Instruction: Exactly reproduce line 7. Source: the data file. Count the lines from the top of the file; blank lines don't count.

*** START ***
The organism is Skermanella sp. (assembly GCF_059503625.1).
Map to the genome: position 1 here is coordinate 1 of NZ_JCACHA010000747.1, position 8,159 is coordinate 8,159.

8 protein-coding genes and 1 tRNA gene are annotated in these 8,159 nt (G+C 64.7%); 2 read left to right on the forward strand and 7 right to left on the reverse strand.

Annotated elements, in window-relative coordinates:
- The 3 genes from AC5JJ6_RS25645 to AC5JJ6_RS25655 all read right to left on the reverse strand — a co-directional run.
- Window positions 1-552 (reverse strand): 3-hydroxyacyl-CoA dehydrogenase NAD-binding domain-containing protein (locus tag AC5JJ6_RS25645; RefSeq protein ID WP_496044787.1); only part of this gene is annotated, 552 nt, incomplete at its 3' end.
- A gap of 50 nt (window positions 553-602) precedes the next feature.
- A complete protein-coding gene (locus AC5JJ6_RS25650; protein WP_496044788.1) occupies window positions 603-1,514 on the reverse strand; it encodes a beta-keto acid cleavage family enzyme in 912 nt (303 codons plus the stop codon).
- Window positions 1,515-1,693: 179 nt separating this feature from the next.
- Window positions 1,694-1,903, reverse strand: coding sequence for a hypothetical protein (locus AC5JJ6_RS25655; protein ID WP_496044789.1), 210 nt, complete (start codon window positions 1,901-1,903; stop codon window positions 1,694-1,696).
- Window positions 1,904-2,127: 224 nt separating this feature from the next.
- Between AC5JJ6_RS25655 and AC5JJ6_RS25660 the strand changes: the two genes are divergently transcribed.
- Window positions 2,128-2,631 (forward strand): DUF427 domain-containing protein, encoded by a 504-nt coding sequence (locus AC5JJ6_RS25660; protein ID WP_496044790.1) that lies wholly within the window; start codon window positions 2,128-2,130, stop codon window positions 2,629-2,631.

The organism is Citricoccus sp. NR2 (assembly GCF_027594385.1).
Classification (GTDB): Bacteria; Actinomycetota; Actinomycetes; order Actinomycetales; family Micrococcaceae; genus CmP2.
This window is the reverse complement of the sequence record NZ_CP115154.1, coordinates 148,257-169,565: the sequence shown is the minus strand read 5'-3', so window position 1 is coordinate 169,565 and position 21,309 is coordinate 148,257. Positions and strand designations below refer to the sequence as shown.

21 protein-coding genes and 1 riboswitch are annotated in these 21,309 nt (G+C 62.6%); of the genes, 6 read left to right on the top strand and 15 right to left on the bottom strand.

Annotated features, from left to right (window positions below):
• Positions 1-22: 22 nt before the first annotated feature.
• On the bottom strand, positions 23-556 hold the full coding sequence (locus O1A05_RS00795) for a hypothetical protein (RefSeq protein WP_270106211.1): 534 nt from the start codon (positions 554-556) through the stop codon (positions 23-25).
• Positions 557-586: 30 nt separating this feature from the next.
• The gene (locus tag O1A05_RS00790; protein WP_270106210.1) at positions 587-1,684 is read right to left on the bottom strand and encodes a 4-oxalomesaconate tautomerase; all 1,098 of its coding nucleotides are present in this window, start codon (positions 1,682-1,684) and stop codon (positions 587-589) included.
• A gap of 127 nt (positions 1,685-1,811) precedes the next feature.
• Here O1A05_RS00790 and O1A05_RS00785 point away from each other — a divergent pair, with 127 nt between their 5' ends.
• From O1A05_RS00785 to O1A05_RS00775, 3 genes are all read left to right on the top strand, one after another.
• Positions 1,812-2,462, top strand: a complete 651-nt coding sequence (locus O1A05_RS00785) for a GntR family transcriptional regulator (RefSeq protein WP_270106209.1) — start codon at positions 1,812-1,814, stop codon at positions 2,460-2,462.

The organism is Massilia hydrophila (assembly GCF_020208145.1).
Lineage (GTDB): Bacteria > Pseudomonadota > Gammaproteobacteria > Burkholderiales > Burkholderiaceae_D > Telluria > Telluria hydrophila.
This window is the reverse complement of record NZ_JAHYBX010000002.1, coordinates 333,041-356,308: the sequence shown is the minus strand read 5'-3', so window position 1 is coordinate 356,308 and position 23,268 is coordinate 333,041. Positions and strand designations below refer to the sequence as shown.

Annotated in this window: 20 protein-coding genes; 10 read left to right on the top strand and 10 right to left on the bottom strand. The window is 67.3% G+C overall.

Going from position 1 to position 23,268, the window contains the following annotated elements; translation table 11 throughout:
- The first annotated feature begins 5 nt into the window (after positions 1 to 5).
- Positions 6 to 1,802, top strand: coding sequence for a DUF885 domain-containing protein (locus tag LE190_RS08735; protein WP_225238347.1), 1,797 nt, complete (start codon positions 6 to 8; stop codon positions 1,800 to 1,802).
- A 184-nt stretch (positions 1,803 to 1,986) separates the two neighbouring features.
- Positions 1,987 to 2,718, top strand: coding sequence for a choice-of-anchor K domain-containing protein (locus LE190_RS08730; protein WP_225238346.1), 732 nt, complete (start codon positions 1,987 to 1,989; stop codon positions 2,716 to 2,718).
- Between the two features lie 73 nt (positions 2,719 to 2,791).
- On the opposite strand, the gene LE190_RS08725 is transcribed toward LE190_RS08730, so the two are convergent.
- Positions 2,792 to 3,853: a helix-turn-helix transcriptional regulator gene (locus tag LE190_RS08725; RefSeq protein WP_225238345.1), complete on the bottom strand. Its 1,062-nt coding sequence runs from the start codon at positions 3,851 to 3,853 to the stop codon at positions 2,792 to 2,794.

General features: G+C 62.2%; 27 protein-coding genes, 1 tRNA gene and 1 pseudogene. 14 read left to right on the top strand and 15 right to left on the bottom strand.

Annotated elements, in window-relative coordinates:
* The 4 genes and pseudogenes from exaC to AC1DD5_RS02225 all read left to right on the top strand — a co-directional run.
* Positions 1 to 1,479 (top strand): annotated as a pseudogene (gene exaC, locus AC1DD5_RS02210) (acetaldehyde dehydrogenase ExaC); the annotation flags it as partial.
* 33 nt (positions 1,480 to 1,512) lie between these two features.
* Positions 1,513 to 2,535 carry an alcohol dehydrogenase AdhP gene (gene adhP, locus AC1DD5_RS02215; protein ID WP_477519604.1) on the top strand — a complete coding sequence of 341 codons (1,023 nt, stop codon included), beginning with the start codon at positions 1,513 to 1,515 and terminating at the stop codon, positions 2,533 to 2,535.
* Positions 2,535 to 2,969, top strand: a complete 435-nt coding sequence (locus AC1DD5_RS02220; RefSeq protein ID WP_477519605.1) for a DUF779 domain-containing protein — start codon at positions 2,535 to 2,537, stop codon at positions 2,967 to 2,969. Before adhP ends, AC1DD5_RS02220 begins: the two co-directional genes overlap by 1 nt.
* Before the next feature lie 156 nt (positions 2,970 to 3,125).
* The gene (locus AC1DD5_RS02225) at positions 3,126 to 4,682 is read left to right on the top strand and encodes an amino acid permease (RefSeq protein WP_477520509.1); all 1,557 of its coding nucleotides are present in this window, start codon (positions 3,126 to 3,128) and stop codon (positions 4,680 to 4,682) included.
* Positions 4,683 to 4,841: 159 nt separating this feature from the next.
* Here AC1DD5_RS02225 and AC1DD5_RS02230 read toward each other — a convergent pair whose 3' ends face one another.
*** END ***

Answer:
- A gap of 50 nt (window positions 553-602) precedes the next feature.